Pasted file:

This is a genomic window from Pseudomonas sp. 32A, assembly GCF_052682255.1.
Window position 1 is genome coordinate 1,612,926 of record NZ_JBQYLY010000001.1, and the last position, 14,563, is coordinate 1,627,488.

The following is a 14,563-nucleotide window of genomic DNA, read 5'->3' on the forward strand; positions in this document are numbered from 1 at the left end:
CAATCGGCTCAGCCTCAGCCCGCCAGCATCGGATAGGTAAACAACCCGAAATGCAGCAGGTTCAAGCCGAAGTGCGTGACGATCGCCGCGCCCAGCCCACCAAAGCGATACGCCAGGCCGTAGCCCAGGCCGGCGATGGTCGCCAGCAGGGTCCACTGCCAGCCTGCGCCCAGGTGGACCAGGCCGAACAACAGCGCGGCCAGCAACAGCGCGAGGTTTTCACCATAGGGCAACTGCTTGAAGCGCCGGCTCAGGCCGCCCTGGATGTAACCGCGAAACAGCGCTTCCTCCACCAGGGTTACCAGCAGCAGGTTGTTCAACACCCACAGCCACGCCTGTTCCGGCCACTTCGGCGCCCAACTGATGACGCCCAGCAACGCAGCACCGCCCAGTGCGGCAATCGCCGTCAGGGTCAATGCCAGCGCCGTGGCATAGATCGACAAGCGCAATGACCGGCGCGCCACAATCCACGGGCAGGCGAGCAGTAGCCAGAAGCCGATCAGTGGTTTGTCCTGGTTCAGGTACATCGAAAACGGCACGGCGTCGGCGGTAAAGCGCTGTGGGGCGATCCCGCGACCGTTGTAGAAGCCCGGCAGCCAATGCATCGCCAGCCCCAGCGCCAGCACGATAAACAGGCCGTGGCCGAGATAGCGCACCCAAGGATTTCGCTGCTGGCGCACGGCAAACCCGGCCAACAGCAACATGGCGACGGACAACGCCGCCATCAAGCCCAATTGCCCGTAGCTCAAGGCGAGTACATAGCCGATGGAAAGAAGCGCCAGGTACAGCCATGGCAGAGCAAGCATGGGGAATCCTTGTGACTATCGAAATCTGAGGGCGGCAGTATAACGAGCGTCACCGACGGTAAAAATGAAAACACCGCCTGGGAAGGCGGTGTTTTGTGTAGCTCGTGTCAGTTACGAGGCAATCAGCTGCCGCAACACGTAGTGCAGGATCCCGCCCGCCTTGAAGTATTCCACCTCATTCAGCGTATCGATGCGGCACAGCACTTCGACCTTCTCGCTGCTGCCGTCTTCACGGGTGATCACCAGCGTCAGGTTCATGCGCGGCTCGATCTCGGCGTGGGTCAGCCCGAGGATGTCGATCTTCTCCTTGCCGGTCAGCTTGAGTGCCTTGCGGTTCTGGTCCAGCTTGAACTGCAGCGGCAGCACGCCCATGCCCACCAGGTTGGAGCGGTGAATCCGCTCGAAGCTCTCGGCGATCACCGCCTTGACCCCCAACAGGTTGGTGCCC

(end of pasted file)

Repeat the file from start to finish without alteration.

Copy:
This is a genomic window from Pseudomonas sp. 32A, assembly GCF_052682255.1.
Window position 1 is genome coordinate 1,612,926 of record NZ_JBQYLY010000001.1, and the last position, 14,563, is coordinate 1,627,488.

The following is a 14,563-nucleotide window of genomic DNA, read 5'->3' on the forward strand; positions in this document are numbered from 1 at the left end:
CAATCGGCTCAGCCTCAGCCCGCCAGCATCGGATAGGTAAACAACCCGAAATGCAGCAGGTTCAAGCCGAAGTGCGTGACGATCGCCGCGCCCAGCCCACCAAAGCGATACGCCAGGCCGTAGCCCAGGCCGGCGATGGTCGCCAGCAGGGTCCACTGCCAGCCTGCGCCCAGGTGGACCAGGCCGAACAACAGCGCGGCCAGCAACAGCGCGAGGTTTTCACCATAGGGCAACTGCTTGAAGCGCCGGCTCAGGCCGCCCTGGATGTAACCGCGAAACAGCGCTTCCTCCACCAGGGTTACCAGCAGCAGGTTGTTCAACACCCACAGCCACGCCTGTTCCGGCCACTTCGGCGCCCAACTGATGACGCCCAGCAACGCAGCACCGCCCAGTGCGGCAATCGCCGTCAGGGTCAATGCCAGCGCCGTGGCATAGATCGACAAGCGCAATGACCGGCGCGCCACAATCCACGGGCAGGCGAGCAGTAGCCAGAAGCCGATCAGTGGTTTGTCCTGGTTCAGGTACATCGAAAACGGCACGGCGTCGGCGGTAAAGCGCTGTGGGGCGATCCCGCGACCGTTGTAGAAGCCCGGCAGCCAATGCATCGCCAGCCCCAGCGCCAGCACGATAAACAGGCCGTGGCCGAGATAGCGCACCCAAGGATTTCGCTGCTGGCGCACGGCAAACCCGGCCAACAGCAACATGGCGACGGACAACGCCGCCATCAAGCCCAATTGCCCGTAGCTCAAGGCGAGTACATAGCCGATGGAAAGAAGCGCCAGGTACAGCCATGGCAGAGCAAGCATGGGGAATCCTTGTGACTATCGAAATCTGAGGGCGGCAGTATAACGAGCGTCACCGACGGTAAAAATGAAAACACCGCCTGGGAAGGCGGTGTTTTGTGTAGCTCGTGTCAGTTACGAGGCAATCAGCTGCCGCAACACGTAGTGCAGGATCCCGCCCGCCTTGAAGTATTCCACCTCATTCAGCGTATCGATGCGGCACAGCACTTCGACCTTCTCGCTGCTGCCGTCTTCACGGGTGATCACCAGCGTCAGGTTCATGCGCGGCTCGATCTCGGCGTGGGTCAGCCCGAGGATGTCGATCTTCTCCTTGCCGGTCAGCTTGAGTGCCTTGCGGTTCTGGTCCAGCTTGAACTGCAGCGGCAGCACGCCCATGCCCACCAGGTTGGAGCGGTGAATCCGCTCGAAGCTCTCGGCGATCACCGCCTTGACCCCCAACAGGTTGGTGCCC